Phantom of the Hip-Hopera: An Experiment in Improvised Novel Writing

They tell you to start your column with your best line, so I’ll start by telling you this is a story about a new way of writing fiction.

And now I can get to the extremely boring second line: I do a podcast.

If I was good at promoting myself, I’d link it here. But I’m not.* Plus, it’s the worst kind of podcast: just an idiot talking about anything, no format, all nonsense.

Every October, I do something called Podoween (that was the best name I could come up with. See, you don’t want to listen), which is 31 days, 31 podcasts.

These are usually short, spooky, Halloween episodes about real-life horrors. This year, however, I tried something different: a 31-part semi-improvised fictional short story that I call: Ghost of Hip Hopera.

And what it turned into was an experiment in writing a novella through improvisation.

Here’s how it worked.

Part 1: Concept

I had this idea a while back: wouldn’t it be fun to put together a story about someone in the ’90s trying to write a “hip, kid-friendly” version of a classic novel?

For example, imagine someone tasked with writing an update Frankenstein where Frankenstein is a drummer in a ska band.

I tried the Phantom of the Opera for my particular story because, well, the Phantom is perhaps the meanest of literary monsters. It is funny.

I had chosen my classic, I had the era in which it would be revived, but there was a problem: I didn’t know how to make it work.

Part 2: Format

How do you write something that makes fun of something else without rewriting the whole thing? Or how to spell Ghost of Hip-Hopera so that people who have not read the Phantom of the Opera 100 times will still enjoy? How do you explain what you are doing while also doing what you are doing? How the two layers mix together – the original Ghost and the Hip-Hopera version?

Part 3: Fall together

I needed something, a structure for the story to emerge, a format, a character to lead everyone into. I needed to produce a new kind of thing, and to do that, I needed to write in a new way.

My character is Werther Delight Johnson, the pseudonym of an MFA holder who found himself in the world of fiction, specifically the creatures series and Killer Klown from deep space. He has the task of writing Ghost of the Hip-Hopera, and as someone unfamiliar with the original Ghost, Werther guides the listener through the original, the key changes and the process. For better and for worse.

And he keeps an audio journal so that once he’s famous, which he sure will become after writing this thing, he’ll be able to put together a memoir.

Boom, done.

Part 4: Scheme

I set up a basic outline for all 31 chapters and discussed them, one chapter per episode of the podcast.

I’m not usually an delineator, but I took an approach I’d heard of Curb your enthusiasm: the improvised parts happen with the actors knowing where the scene begins, where it has to end, and the rest is magic.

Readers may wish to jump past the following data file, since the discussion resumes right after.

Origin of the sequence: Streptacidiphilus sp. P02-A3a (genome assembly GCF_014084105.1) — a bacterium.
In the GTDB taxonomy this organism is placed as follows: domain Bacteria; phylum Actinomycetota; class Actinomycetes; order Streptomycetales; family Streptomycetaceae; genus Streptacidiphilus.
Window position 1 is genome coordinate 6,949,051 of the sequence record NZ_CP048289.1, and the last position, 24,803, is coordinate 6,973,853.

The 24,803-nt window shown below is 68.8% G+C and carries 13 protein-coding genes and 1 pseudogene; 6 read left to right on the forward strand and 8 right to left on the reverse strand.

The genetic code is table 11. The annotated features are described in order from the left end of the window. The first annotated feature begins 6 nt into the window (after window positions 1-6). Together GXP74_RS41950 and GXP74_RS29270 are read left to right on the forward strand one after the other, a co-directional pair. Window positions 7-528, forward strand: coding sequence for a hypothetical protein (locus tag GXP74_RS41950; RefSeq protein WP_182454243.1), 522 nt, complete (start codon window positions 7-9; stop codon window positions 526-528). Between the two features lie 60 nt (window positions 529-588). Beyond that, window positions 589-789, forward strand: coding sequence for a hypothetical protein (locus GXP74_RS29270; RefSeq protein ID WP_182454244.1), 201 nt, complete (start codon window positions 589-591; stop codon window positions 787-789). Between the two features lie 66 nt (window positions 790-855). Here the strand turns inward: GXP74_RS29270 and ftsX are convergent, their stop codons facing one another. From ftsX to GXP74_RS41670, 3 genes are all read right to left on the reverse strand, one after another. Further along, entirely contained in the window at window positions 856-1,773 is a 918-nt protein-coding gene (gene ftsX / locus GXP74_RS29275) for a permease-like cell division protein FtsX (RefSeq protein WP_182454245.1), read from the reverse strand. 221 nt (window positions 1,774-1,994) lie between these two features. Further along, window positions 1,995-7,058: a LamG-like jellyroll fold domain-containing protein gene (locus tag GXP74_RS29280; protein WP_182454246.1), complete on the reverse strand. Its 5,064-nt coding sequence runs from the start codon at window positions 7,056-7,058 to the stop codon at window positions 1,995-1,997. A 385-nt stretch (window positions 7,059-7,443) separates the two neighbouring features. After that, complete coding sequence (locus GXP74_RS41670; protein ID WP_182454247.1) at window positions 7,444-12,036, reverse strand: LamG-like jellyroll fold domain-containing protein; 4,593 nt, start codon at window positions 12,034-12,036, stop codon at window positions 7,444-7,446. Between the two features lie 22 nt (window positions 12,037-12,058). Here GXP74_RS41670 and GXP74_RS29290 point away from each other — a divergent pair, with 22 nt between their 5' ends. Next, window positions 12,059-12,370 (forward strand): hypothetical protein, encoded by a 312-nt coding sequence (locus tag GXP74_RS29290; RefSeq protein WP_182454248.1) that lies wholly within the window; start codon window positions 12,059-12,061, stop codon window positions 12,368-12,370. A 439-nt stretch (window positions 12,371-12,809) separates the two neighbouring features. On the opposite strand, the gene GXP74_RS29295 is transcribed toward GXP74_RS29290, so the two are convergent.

“Magic” is more than a little over the top in my case, but it’s more descriptive than “and the rest is stuff”.

Part 5: Impromptu

Falling from grace is impossible when you live full time in the basement.

I’m not the improvisational type. I’m more “Wait, what?” than “Yes, and”.

Even after recording a couple of episodes, I wasn’t sure about everything. What if people hated him? What if you fell face down doing something pretty embarrassing on the ALL THE DAMN INTERNET!?

But then I remembered the advantage of having an unpopular podcast and an undistinguished writing career: You can do whatever you want.

Seriously, if it sucks, who’s gonna be mad? It’s not like I have investors I answer to, million dollar budgets, unsold action figures rotting on the shelves at Target.

The only benefit of being extremely unpopular is that you don’t owe anyone, you can afford to fail.

Falling from grace is impossible when you live full time in the basement.

And with that rosy attitude, I managed to tape all 31 episodes.

Part 6: Transcript

Now comes the worst part. And the fun part: transcribe everything I said.

Speech transcription is the most boring activity in writing. How do we speak so fast and write so slowly? It’s a miracle we’ve ever done anything remotely resembling journalism. If I was in charge of journalism, I would have simply said: “Fuck writing all this, we all promise to tell 5 people, and everyone can promise to tell 5 people. It will work.

The transcription sucks. But in this case it is also the fun part. Why with Ghost of Hip-Hopera, it wasn’t just a word-for-word transcription, I was adding things, moving things, normal rewriting things, but it felt different. I had to write this story again for the first time.

It was actually a lot of fun. And it was a quick way to get to a finished second draft.

Why you should try

It might be a little easier to speak in a character’s voice than it is to write it. It might be easier to let the story take you to a place when you start out loud. On the second step, it’s very easy to let go of what sucks because, well, it was just thrown out there, not something you worked on for hours. The cracks, the spots that need more attention, are most apparent when you start out loud and then put it in writing.

You have to commit to the bit. You really have to talk about it, like you’re playing a character on a stage. You have to try to make it feel real, just for you anyway.

Sounds silly, but it’s worth it. I got a manuscript out of it, it went fast, and it was, honestly, pretty fun.

Try it. What have you got to lose?

Besides, yours won’t be worse than mine, guaranteed. Mine is called Ghost of Hip-Hopera. I have set a very low bar for all of you to pass.

Get The Phantom of the Opera by Gaston Leroux on Bookshop or Amazon

Gain How to be the greatest improviser on Earth by Will Hines on Bookshop or Amazon

[*Helpful Snowman Radio —Editor]

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